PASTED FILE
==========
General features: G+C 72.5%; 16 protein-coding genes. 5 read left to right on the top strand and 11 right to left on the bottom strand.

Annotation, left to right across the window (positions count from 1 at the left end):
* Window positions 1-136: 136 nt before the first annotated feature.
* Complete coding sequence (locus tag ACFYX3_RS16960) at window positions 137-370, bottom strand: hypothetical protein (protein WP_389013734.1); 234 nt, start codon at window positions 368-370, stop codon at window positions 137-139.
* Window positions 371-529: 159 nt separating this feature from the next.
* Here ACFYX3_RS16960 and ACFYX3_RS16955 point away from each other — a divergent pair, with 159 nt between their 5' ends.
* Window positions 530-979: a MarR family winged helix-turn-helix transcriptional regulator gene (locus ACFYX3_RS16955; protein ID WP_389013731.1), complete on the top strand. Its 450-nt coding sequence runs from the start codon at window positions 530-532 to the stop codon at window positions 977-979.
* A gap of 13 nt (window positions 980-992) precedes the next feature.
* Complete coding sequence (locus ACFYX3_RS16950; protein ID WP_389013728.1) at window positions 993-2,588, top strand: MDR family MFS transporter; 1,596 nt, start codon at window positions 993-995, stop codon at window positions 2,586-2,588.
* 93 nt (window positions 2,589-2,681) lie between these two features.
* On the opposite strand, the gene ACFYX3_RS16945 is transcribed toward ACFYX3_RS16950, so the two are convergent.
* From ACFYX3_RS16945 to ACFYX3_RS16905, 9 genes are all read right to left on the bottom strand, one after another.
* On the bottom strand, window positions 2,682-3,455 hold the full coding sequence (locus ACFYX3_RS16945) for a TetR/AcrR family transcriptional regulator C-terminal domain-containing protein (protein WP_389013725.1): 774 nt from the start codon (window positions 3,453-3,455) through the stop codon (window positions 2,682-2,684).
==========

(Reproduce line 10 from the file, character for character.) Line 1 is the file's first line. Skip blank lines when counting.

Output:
* 93 nt (window positions 2,589-2,681) lie between these two features.